For Persons of the Name of Smith

by G. K. Chesterton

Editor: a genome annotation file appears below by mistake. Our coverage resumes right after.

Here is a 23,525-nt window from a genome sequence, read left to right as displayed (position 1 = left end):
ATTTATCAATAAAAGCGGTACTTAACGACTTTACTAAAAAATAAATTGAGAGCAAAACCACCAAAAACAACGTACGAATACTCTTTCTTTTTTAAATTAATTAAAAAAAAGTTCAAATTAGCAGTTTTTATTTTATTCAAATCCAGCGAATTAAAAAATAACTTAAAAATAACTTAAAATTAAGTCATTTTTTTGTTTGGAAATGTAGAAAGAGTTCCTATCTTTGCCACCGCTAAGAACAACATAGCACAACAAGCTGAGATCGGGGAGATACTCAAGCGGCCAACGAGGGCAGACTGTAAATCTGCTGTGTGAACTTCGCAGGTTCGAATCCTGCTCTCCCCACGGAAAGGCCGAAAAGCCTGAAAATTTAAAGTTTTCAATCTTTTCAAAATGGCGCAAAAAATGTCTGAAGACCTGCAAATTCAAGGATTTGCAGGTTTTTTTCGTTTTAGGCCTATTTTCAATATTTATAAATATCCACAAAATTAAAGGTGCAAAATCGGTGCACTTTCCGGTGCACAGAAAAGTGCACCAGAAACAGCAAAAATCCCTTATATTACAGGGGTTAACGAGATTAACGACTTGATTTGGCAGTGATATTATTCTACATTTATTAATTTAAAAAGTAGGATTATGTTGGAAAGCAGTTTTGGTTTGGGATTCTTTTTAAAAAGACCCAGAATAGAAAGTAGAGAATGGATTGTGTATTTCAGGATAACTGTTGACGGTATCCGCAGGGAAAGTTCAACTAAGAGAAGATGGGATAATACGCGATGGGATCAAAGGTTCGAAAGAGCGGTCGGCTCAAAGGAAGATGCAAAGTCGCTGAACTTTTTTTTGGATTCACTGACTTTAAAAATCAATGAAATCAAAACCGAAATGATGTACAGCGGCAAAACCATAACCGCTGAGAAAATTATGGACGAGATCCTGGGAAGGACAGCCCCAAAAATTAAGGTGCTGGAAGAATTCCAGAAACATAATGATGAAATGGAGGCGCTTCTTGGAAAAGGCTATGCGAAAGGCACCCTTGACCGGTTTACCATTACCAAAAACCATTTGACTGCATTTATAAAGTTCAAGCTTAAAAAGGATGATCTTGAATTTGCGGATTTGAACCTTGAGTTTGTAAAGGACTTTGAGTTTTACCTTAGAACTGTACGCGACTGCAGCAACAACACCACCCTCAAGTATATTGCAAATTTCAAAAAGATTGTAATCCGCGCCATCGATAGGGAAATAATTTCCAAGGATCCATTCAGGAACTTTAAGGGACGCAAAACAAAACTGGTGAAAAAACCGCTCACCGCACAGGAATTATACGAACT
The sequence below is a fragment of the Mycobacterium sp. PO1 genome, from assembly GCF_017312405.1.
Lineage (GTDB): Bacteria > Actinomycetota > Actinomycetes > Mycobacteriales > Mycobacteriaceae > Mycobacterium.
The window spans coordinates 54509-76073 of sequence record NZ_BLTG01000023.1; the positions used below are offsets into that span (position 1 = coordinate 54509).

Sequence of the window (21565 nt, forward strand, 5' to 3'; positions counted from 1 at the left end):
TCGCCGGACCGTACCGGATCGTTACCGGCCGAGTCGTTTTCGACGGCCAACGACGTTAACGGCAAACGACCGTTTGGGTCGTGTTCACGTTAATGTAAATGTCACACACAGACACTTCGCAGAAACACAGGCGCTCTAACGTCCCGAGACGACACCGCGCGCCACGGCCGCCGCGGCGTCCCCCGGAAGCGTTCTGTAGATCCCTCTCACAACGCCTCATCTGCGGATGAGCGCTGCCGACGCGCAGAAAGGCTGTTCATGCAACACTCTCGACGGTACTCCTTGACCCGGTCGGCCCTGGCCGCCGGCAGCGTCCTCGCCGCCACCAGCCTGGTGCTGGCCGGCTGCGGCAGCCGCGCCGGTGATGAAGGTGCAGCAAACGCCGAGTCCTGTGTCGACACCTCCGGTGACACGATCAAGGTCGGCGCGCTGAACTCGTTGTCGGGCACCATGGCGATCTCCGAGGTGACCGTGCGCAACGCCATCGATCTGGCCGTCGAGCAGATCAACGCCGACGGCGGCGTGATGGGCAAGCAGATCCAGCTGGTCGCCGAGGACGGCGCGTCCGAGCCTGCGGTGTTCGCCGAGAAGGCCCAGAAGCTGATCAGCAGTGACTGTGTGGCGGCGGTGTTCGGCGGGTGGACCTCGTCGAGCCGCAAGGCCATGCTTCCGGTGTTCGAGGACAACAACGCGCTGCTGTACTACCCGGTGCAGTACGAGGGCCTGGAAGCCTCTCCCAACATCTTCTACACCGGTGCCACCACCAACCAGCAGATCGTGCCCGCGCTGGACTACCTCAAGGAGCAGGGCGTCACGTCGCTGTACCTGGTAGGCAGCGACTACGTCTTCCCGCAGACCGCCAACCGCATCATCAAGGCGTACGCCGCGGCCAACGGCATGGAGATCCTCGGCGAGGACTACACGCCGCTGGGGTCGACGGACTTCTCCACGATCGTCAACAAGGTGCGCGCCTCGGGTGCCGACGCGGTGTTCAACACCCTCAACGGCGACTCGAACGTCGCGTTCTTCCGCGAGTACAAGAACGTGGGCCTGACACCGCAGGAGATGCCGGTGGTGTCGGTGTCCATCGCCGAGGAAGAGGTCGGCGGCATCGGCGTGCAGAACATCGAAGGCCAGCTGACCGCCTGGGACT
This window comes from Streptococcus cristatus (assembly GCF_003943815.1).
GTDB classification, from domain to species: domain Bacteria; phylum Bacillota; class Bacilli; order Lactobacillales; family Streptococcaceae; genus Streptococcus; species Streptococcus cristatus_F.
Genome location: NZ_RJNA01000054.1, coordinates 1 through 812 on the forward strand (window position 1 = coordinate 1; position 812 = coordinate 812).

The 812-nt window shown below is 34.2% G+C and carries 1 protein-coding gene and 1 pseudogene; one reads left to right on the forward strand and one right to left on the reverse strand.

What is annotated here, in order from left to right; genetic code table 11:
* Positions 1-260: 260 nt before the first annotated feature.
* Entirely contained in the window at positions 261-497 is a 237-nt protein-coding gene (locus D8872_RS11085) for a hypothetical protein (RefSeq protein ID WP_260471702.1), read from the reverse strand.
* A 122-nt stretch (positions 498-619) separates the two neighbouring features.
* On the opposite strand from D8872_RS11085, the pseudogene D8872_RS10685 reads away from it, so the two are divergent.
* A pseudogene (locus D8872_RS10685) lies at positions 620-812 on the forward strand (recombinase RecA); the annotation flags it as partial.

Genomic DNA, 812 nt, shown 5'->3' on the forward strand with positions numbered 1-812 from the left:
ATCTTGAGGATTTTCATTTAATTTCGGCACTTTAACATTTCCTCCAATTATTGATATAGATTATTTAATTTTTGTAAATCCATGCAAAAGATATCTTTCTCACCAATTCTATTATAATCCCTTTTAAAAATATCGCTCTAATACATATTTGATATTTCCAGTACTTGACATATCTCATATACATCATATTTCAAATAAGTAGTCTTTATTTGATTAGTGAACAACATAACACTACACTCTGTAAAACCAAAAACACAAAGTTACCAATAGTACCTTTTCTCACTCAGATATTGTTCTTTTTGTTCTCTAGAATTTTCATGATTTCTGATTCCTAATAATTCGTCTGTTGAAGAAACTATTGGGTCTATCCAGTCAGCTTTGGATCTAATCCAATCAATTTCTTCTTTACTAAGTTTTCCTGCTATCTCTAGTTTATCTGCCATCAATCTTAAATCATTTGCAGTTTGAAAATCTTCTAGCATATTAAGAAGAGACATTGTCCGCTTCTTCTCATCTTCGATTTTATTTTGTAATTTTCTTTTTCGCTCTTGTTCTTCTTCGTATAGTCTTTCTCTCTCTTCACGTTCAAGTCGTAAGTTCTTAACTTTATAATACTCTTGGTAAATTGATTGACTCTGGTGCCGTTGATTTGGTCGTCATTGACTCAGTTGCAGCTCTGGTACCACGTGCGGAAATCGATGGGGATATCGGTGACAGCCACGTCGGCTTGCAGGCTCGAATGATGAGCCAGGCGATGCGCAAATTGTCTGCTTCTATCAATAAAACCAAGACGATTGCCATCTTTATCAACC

Some time ago Mr. C. F. G. Masterman led a vigorous attack upon my timid and humble optimism, and declared in effect that when I maintained a poetry in all things it was I who supplied it. I wish I could claim that I had ever supplied poetry to anything; it seems to me that I am at the very best a humdrum scientific student noting it down. The sentimentalists, the sons of a passionate delusion, are those who do not think everything poetical. For they are wholly under the influence of words, of the vague current phraseology, which thinks "castle" a poetical word and "post-office" an unpoetical word, which thinks "knight" a poetical word and "policeman" an unpoetical word, which thinks "eagle" a poetical word and "pig" an unpoetical word. I do not say that there is not truth in this as a matter of literature; I do not say that in pure technical style there is not a difference between eagles and pigs. All I wish to point out is that the ordinary man in the street when he says that there is no poetry in a pig or a post-office is, in fact, merely intoxicated with literary style. He is not looking at the thing itself; if he did that he would see that it was not only poetical, but obviously and glaringly poetical. He thinks a railway-signal, let us say, must be prosaic, because there is no rhyme in it. But if he looked straight and square at what a railway-signal is, he would realise that it was, to take a casual case, a red fire or light kindled to keep people from death, as poetical a thing as the spear of Britomart or the lamp of Aladdin. It is, in short, the man who thinks ordinary things common who is really the man living in an unreal world.